As the coronavirus pandemic spreads from big cities to rural areas, will hospitals in these communities be ready for a surge?
“We’re the only game in town, really,” says Dr. Surabhi Gaur, the chief medical officer at Uniontown Hospital. “So if we didn’t step up and do this, nobody was going to do it. We might not live on top of each other as they do in New York City or central Philly or even downtown Pittsburgh. But there is still a risk.”
Clarion Hospital hospitalist Dr. Catherine Cunningham says the pandemic is palpable even in her remote county. The 145-bed Uniontown Hospital has an intensive care capacity for 15. In March, hospital leaders prepared for a rush.
“We took PPE very seriously. We made sure we had equipment, how to roll that out to our employees,” says Dr. Gaur. “We converted part of our perioperative unit. We made those into critical care beds.”
With this expansion, the hospital could accommodate 28 critically ill patients. But even at the worst in the spring, it had only 10 hospitalized COVID patients, five in the ICU. And the summer pattern is different, with a higher percent positive there at 10 percent.
“In the spring, everything was locked down. And this time around, people have been milling around a lot more,” says Dr. Gaur.
Also, the average age of those needing to be admitted is younger — 75 years old in the spring compared to 60 years old now. And the people coming in do not need a ventilator.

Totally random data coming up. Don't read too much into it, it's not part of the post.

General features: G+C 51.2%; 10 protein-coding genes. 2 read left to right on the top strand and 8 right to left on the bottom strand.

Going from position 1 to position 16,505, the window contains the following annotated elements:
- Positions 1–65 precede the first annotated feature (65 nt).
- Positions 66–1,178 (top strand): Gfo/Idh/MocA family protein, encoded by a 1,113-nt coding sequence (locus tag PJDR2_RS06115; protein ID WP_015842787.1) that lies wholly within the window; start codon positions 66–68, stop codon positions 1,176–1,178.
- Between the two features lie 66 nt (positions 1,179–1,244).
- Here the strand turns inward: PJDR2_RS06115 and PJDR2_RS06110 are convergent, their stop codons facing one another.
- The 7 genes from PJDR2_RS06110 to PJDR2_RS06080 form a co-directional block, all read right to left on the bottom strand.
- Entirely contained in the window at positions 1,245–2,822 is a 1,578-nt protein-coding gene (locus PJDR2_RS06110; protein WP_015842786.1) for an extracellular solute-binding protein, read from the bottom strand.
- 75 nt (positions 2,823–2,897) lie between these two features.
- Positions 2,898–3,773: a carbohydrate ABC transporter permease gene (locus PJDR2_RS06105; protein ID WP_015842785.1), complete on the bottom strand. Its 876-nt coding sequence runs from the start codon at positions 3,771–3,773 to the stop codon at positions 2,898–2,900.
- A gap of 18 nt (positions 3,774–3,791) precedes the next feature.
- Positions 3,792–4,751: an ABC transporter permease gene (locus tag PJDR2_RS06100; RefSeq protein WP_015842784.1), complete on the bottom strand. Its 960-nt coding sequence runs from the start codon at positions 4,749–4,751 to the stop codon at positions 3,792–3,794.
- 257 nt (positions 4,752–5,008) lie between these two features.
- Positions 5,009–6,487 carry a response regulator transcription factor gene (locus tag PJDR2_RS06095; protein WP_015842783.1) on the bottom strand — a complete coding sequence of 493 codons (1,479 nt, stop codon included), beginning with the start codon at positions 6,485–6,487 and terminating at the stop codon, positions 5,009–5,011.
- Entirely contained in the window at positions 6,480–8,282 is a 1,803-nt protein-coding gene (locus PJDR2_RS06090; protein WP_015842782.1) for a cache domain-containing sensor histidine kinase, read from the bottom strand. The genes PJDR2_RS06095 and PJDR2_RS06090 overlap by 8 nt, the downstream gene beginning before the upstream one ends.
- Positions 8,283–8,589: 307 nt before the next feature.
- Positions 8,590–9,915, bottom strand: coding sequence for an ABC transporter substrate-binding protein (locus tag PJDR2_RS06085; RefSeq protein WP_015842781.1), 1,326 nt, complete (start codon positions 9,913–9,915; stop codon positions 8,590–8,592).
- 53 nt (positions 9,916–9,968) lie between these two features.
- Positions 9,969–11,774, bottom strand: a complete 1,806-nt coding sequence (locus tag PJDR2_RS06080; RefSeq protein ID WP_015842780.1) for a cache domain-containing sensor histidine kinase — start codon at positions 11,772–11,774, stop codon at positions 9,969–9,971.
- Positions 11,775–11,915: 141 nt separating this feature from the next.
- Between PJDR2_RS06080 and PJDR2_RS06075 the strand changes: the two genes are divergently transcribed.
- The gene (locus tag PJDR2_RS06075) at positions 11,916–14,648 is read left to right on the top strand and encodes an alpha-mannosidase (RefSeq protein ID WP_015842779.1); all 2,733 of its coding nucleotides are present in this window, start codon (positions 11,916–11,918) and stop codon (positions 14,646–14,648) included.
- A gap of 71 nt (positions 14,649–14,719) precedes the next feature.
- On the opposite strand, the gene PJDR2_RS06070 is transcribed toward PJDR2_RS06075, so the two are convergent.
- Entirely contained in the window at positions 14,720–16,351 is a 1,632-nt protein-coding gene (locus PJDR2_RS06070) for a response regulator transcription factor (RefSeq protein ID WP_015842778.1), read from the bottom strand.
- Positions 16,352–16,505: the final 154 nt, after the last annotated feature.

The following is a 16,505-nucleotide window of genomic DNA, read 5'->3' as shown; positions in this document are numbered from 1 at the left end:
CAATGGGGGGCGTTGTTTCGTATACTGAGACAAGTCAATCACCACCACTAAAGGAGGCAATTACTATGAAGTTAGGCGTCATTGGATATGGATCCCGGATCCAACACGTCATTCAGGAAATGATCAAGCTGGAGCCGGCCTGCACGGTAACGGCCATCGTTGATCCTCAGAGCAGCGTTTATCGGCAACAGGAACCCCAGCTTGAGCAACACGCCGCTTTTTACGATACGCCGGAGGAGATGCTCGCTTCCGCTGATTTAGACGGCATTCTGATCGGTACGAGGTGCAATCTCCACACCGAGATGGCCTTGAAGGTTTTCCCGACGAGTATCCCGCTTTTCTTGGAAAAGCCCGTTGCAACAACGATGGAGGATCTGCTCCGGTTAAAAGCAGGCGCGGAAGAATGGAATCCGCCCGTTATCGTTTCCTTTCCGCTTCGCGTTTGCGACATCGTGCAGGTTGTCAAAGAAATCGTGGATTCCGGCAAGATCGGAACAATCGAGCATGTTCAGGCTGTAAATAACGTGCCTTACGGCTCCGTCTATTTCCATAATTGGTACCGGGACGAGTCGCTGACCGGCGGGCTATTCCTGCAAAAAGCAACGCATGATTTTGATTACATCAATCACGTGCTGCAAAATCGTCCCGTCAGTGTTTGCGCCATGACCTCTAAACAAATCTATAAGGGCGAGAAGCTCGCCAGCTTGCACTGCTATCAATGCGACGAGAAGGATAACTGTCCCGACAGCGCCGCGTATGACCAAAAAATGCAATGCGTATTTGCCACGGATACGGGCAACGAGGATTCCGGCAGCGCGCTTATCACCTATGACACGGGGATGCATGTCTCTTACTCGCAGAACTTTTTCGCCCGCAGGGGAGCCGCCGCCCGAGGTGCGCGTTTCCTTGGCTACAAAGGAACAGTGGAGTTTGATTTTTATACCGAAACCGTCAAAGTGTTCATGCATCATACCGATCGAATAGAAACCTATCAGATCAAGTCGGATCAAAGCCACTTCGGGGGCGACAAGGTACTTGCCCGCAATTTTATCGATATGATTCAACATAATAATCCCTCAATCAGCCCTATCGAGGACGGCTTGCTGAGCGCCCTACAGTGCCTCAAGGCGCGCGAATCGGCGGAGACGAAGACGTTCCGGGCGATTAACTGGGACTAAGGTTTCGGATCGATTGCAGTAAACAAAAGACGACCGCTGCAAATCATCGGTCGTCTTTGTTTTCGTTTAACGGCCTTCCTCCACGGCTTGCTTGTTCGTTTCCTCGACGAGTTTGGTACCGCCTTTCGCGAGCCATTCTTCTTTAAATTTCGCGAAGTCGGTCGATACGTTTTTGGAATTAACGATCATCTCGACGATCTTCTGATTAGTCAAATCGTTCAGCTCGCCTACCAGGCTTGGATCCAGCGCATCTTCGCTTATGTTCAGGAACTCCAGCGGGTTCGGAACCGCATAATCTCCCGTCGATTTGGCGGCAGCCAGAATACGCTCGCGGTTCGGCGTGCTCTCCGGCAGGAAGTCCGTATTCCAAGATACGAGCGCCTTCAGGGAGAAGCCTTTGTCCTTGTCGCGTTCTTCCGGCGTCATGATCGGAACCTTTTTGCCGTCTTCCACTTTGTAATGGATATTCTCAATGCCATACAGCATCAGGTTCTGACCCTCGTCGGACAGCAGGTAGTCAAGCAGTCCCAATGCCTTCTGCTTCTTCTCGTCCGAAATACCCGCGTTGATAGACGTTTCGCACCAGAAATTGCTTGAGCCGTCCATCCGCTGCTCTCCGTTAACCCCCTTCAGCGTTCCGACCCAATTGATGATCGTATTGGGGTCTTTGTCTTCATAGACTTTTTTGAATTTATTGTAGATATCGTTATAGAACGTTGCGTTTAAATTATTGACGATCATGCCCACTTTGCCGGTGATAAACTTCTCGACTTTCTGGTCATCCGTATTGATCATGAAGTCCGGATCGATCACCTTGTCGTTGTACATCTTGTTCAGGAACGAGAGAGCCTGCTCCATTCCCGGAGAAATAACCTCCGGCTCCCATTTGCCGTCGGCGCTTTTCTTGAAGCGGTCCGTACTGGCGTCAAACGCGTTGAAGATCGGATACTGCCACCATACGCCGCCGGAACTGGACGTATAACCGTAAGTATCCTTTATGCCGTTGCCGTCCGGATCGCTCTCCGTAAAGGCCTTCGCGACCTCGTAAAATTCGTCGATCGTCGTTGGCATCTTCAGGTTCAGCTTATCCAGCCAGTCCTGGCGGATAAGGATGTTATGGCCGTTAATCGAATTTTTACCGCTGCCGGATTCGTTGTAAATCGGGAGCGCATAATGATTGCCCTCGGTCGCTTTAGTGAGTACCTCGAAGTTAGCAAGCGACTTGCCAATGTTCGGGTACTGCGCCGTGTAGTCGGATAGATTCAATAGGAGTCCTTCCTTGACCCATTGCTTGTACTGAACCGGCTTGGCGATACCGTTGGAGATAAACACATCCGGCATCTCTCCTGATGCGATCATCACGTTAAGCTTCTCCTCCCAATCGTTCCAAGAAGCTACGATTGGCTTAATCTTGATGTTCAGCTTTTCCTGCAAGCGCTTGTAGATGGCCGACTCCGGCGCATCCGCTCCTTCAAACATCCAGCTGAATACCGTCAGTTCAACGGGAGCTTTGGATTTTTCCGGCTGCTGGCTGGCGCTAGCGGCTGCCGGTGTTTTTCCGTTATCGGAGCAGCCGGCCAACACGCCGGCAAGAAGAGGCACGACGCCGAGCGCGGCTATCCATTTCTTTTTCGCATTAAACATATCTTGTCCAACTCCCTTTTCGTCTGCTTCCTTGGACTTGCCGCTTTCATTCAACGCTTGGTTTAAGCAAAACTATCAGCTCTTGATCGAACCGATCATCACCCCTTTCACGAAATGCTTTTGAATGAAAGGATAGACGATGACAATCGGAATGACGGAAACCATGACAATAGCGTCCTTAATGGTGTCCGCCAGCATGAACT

The 80-bed Clarion Hospital has a similar observation. It has seven ICU beds and very few COVID patients.
“A total of seven or eight since the whole thing started,” says Dr. Cunningham. “We had a couple of patients in the ICU, but I see now that a lot of our patients, even when they’re positive for COVID, do not seem to be as sick as they were in March or April, and I’m grateful for that.”
Clarion Hospital has not had to transfer any patients and having a partnership and telemedicine availability with Butler Hospital helps. Both hospitals can get remdesivir or convalescent plasma with a call.
“We do have enough (remdesivir) for at least half a dozen (patients),” says Dr. Gaur. “We are part of the consortium through the Mayo Clinic to get convalescent plasma.”
While she wishes she could have a few more staff, even in the middle of nowhere, Dr. Cunningham feels ready.
“We have what we need right now. I’ve never said to anybody, ‘I just don’t have what I need,'” Dr. Cunningham said.
Part of Uniontown Hospital’s strategy is to take on the public health messaging to the community via newspaper and radio.
“We’re very pro masking, we’re very much about making good decisions, you don’t need to be in large gatherings,” says Dr. Gaur. “We want to take on some of that public health burden because we know down the road, it makes our job as hospital leaders easier.”